Sun Life Financial’s CEO Dean Connor says Canada’s life insurers will continue to face challenging times for the remainder of the year as profit declined sharply in the company’s first quarter due to the coronavirus outbreak.
On Tuesday, Canada’s second-largest insurer reported first-quarter net income of $391-million, or 67 cents a share, down from $623-million, or $1.04 a share, in 2019’s first quarter.
The drop in net income for the quarter was mostly due to declines in equity markets, brought on by the COVID-19 pandemic, said Mr. Connor, during the company’s annual general meeting Tuesday evening.
“While it’s difficult to determine today how the business will be impacted by future claims and investment experience, we entered the second quarter in a position of strength..” he said in a press release.
Sun Life reported what it calls “underlying net income" of $770-million, or $1.31 per share. This excluded $360-million of losses from stock market performance for the quarter.
Sun Life and its peer Manulife view earnings measures that exclude some costs as a useful measure of their performance. One example is the effects of changes they make in actuarial assumptions, such as how long a customer will live, for the life insurance policies they have sold.
Another example – which came into play in the first quarter – is losses in the stock market.
Analysts expected, on average, $1.12 per share in underlying net income, according to Thomson Reuters Eikon.
Sun Life said its “mortality and morbidity claims experience from COVID-19” – in other words, its payouts from life insurance policies on the victims of the virus – “has been small, amounting to less than 5 per cent of our monthly average.” And, the insurer said, some of the additional COVID-19 claims have been offset by lower claims experience in other areas.
The company said that throughout April it has been able to continue sales activities using digital tools, but in the month of April – not included in the earnings report - regional sales were mixed and total individual insurance and wealth sales were about 80 per cent and 90 per cent, respectively, of the prior year.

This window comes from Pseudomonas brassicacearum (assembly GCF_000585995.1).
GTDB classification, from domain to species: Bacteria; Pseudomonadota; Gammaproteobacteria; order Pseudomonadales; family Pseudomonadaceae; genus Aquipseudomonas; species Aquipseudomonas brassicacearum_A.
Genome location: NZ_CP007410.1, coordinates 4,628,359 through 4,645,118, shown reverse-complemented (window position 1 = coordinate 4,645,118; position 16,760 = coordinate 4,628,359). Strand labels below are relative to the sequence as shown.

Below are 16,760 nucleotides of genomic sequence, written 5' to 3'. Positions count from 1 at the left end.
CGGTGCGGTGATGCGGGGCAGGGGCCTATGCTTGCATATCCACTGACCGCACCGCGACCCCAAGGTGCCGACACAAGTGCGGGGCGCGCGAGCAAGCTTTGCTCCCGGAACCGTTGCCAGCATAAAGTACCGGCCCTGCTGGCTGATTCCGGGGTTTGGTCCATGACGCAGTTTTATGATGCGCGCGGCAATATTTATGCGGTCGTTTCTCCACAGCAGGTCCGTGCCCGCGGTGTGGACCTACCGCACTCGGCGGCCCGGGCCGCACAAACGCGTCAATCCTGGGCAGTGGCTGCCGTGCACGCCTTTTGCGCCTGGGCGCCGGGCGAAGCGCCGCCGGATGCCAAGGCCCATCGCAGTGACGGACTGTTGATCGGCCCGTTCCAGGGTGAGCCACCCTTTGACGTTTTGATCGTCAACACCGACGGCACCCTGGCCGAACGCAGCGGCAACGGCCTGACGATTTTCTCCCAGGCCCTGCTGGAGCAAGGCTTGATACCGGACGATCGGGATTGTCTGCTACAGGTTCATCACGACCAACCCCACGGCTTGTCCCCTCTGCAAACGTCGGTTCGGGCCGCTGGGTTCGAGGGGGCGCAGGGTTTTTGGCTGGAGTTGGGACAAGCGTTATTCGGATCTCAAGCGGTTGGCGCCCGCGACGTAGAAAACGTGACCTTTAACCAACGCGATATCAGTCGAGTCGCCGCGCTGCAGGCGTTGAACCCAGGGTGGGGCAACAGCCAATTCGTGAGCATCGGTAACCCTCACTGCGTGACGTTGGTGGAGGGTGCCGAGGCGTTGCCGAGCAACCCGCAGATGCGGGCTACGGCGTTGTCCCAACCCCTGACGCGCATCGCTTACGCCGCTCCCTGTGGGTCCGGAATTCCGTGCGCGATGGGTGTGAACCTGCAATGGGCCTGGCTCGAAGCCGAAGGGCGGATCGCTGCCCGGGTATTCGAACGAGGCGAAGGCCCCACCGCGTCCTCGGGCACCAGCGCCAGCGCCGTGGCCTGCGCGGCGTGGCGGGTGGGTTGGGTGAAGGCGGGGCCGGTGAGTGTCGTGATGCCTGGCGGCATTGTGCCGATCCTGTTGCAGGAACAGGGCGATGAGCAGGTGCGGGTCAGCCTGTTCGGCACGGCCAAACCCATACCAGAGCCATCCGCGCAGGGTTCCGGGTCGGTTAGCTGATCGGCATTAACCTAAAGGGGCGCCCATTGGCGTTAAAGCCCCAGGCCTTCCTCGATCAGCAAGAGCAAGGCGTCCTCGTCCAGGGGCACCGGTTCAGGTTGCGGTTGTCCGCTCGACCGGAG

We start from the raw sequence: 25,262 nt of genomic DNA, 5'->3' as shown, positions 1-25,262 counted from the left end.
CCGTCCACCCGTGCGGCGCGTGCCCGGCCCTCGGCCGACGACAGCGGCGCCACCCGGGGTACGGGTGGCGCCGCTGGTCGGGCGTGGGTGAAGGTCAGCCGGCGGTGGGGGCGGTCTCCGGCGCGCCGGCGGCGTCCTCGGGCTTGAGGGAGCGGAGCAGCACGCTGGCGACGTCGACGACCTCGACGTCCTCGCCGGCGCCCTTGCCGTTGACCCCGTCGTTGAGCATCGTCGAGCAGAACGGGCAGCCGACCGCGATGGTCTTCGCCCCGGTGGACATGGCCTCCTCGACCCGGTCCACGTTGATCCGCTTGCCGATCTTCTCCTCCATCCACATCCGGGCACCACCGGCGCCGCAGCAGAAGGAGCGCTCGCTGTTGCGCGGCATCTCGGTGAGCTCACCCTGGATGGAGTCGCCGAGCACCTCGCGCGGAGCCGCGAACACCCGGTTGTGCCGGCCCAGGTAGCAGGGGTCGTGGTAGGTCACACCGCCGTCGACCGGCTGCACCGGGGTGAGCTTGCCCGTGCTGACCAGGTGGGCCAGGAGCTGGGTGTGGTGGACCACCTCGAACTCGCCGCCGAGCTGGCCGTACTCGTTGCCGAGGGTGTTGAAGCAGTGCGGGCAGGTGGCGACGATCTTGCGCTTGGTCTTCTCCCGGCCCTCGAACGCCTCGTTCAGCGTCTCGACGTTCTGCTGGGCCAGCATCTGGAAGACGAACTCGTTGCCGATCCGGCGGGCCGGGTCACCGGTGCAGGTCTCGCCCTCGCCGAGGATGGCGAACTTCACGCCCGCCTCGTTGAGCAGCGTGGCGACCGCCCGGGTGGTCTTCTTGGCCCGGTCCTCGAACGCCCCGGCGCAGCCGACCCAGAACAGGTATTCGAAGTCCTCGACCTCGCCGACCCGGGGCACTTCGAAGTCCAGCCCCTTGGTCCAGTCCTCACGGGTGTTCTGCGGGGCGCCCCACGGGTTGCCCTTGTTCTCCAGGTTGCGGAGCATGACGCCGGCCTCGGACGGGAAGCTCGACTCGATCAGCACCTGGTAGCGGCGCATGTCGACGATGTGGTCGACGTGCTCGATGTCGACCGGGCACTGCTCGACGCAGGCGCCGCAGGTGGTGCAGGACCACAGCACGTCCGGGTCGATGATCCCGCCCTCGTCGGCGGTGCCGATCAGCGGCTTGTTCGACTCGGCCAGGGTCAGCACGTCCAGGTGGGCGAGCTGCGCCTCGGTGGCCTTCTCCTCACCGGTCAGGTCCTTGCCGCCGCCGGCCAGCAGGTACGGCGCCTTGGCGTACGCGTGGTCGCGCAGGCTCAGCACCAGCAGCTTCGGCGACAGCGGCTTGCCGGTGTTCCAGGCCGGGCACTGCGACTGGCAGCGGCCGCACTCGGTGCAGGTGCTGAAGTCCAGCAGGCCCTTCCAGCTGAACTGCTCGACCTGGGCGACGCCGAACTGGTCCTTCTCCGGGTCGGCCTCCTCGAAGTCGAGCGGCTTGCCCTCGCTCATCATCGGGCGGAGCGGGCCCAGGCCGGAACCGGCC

“As a result of the mixed experience and uncertain return to office time frames and economic conditions,” second-quarter sales levels “remain uncertain at this time,” Sun Life said.
While Sun Life beat analyst expectations for the first quarter, analysts said in a recent note it will take “a few years" for the life insurers in Canada to return to their 2019 level of earnings power.
Like many companies listed on the Toronto Stock Exchange, Canadian life insurers have seen stock prices take a beating due to the impact of the COVID-19 outbreak. Sun Life’s share price has dropped about 20 per cent year-to-date, closing at $44.79 on Tuesday. On Feb. 14 - the date of the stock’s 52-week high- it was trading at $66.44.
Sun Life’s overall Asia sales have remained positive for the quarter. Sun Life isn’t as reliant on Asia as some of its competitors, but the region accounts for nearly 25 per cent of Sun Life’s quarterly profit.
Earlier this year, when the coronavirus had not yet affected North America, Mr. Conner said the company was expecting to see "some slower sales and modestly higher claims, ” throughout its Asian markets.
Asia’s reported net income was $100-million in the first quarter of 2020, an increase of $20-million or 25 per cent compared to the same period in 2019.
With files from David Milstead
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